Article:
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IPL vs. Laser: A Comparison of Light-Based Hair Removal Methods

By Samuel Sarmiento
March 13, 2024
6 minutes
Antibiotics and Laser Hair Removal: Why You Should Not Use Them

Light-based hair removal is a popular and effective way to get rid of unwanted hair on various body parts. However, not all light-based methods are the same. In this article, we will compare two of the most common types of light-based hair removal: laser and intense pulsed light (IPL).

How Does Light-Based Hair Removal Work?

Both laser and IPL hair removal systems rely on the principle of selective photothermolysis. These systems produce light that is selectively absorbed by a chromophore—in this case, the melanin located within the hair bulb and hair shaft.1

The absorbed light causes thermodynamic heating of the hair follicle without any damage to the surrounding tissues.2 At first, the temperature is increased in the melanin-containing hair matrix and hair shaft keratinocytes, followed by dermal papilla fibroblasts, keratinocytes in the inner and out root sheath, and epithelial stem cells of the hair follicle bulge.3 The temperature rise is determined by the parameters of light, such as wavelength or wavelength range, fluence, as well as the thickness of the hair, hair color, depth in the skin, hair density, and more.3

The thermodynamic heating leads to chemical denaturation of cellular proteins and phospholipid membranes causing irreversible damage to hair follicles, or modification of the signaling pathways that control hair growth cycles.3

Laser devices produce a coherent light of a specific color, while IPL devices use a broad-spectrum light comprised of different light colors. Different lasers emit light of various wavelengths (694 nm of Ruby laser to 1064 nm neodymium:yttrium-aluminum-garnet (Nd:YAG) laser), compared with 590–1,200 nm produced by IPL devices.1

How to Use IPL and Laser Devices?

Laser devices are most often used by trained professionals in specialized clinics. However, IPL devices can be used at home without any prior training.

Before using both, a patch test should be done to test for side effects such as skin irritation, redness, pain, or damage. A post-marketing surveillance study evaluating adverse events associated with a home-use IPL device found skin pain, thermal burns, and erythema to be the most common side effects.4 The IPL device should be used in low-intensity mode on a small portion of the skin about 24 hours before the actual hair removal treatment.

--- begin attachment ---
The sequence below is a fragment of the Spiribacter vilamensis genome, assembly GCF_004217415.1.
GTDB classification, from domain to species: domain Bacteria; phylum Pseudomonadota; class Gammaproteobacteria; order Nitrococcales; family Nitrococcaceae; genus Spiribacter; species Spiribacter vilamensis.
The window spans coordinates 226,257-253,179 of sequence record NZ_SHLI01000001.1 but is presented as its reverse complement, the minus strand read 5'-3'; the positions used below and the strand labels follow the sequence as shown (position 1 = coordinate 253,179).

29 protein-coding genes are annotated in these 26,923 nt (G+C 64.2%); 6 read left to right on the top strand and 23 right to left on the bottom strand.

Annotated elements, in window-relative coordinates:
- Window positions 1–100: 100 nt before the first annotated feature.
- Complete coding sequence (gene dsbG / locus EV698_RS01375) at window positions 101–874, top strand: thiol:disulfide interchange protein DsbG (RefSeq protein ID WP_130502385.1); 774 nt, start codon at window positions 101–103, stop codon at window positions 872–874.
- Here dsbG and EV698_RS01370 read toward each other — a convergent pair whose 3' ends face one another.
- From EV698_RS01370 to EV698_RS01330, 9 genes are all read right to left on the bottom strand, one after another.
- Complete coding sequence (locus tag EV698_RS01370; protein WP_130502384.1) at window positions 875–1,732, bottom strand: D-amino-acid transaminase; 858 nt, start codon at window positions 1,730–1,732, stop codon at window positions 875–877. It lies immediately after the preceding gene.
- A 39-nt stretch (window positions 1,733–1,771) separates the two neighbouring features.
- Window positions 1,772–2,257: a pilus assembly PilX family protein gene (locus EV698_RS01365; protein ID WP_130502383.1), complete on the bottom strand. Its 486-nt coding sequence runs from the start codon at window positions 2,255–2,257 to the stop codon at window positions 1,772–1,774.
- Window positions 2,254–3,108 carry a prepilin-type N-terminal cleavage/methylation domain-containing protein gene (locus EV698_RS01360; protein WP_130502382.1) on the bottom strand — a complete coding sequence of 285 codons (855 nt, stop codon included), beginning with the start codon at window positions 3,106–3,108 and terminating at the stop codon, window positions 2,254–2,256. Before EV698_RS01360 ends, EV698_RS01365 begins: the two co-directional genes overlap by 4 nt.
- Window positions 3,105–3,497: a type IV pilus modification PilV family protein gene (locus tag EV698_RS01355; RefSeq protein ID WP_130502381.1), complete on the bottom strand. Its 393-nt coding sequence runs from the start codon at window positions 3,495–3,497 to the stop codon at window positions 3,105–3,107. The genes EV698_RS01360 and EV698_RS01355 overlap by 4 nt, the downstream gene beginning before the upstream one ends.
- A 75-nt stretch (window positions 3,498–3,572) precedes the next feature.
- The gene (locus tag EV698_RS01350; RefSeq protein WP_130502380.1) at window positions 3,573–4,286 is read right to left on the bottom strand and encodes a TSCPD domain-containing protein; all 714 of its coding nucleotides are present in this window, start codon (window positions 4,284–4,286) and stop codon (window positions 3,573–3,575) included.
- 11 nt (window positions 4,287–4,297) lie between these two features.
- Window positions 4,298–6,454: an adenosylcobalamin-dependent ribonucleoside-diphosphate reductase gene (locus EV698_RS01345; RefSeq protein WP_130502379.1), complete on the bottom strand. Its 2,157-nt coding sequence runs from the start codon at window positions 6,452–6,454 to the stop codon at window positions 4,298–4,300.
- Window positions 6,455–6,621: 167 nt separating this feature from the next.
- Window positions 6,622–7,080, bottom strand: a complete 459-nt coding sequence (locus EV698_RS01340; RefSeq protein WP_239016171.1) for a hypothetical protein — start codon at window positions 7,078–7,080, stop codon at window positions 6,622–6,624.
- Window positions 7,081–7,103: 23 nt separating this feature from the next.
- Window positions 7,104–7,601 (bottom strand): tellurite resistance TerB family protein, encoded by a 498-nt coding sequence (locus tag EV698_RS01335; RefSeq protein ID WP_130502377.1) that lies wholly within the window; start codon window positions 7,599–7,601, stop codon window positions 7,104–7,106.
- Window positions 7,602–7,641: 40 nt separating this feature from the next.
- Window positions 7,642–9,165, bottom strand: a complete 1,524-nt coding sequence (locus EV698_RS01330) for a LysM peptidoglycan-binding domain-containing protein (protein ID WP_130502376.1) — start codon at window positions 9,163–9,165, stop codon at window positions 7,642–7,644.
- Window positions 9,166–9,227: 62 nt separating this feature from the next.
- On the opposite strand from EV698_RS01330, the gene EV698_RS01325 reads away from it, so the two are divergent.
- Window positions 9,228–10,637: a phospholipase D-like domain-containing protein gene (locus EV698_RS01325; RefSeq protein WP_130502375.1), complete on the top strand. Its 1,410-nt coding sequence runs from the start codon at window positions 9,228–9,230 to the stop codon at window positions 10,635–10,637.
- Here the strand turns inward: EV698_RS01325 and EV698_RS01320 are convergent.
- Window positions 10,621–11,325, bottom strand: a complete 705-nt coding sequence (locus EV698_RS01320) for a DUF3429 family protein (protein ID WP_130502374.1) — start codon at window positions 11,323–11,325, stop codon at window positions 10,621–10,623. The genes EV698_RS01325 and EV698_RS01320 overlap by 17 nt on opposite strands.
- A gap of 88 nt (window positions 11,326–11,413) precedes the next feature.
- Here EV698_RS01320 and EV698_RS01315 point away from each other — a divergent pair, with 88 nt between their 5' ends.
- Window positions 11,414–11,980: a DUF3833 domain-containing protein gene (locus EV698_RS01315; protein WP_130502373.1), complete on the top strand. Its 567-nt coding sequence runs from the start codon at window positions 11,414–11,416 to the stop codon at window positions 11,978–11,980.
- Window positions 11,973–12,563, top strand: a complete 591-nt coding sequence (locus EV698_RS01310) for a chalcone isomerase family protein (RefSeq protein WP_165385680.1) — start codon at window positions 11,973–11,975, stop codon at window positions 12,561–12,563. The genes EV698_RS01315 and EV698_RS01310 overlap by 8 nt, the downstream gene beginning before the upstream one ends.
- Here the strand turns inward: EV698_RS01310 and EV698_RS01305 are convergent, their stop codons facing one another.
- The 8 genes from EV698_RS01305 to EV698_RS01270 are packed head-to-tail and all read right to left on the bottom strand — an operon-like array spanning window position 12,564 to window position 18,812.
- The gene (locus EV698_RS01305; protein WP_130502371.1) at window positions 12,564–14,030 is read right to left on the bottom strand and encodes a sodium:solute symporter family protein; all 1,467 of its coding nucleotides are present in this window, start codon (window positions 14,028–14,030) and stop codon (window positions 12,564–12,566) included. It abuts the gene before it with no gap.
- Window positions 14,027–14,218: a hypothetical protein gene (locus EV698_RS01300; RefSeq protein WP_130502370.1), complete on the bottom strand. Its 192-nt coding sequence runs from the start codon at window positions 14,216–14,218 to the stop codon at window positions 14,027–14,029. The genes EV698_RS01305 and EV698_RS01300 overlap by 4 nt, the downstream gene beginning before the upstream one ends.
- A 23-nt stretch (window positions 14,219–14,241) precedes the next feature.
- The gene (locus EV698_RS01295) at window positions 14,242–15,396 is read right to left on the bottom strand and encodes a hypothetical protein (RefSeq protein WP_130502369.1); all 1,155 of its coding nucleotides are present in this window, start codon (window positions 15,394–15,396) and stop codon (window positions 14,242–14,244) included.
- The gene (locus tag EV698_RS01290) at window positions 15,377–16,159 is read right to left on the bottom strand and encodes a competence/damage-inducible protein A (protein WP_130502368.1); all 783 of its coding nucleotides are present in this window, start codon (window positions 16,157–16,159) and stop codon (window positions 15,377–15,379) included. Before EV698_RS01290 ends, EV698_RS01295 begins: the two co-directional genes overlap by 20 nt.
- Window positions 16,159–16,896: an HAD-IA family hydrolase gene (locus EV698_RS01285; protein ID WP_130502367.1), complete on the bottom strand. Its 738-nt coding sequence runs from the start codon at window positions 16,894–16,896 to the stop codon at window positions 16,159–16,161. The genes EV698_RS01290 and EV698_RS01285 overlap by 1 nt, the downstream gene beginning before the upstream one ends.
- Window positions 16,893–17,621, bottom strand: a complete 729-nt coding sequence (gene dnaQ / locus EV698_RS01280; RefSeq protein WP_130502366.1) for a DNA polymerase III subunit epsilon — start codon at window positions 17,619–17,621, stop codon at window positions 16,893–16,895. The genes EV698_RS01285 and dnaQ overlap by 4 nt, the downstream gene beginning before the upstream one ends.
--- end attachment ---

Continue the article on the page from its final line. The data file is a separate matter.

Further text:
Before the treatment, the hairs should be shaved or removed from the treatment area by a method that does not affect the roots. To start the hair removal process, the device should be gently placed on each portion of the skin. IPL devices typically target a larger area than laser devices, allowing for a larger amount of hair to be treated simultaneously.2 The intensity level should be adjusted to skin sensitivity. Ulike Sapphire Air+ and Ulike Sapphire Air3 come with special modes for different body parts.

It is important to wear goggles or other protective eyewear during the light procedure. A systematic review identified cases of eye damage including atrophy of the iris, inflammation of the anterior eye chamber, and damage of the retinal pigment epithelium following exposure to office IPL or Diode lights.5

Light-based hair removal procedures require multiple sessions. The success of any procedure is determined by the growth cycle of hair follicles comprised of three distinct phases: growth (anagen), regression (catagen), and rest (telogen).1 As the ratio of these phases differs, so do the growth rates of hairs at different body sites. Since lasers and IPL produce light of various wavelengths and hair follicles may be affected at different growth cycle phases, multiple sessions are needed when using laser and IPL devices.

How Painful is the Hair Removal Procedure?

Hair follicles are complex, hormonally active structures that can be equipped with over 2000 sensory endings.6 These myelinated and unmyelinated afferent fibers can transmit painful sensations, including both acute pain and post-treatment discomfort.

Heat increase in the hair follicle may cause mild to severe pain, sometimes described as a “hot pinprick” or “an elastic band snapping against the skin.” Although very individual, the level of discomfort is determined by light wavelength, spot size, energy level, site of treatment, and age.6 Nd:YAG lasers have been associated with higher levels of pain and inflammation, while IPL devices cause the lowest intensity of pain.7

To counteract the heat-driven painful sensations, skin cooling can be done before, during, and after light-based hair removal treatment. Today, most hair removal devices have a built-in cooling system. A highly effective technique is based on the use of conductive materials, such as sapphire.6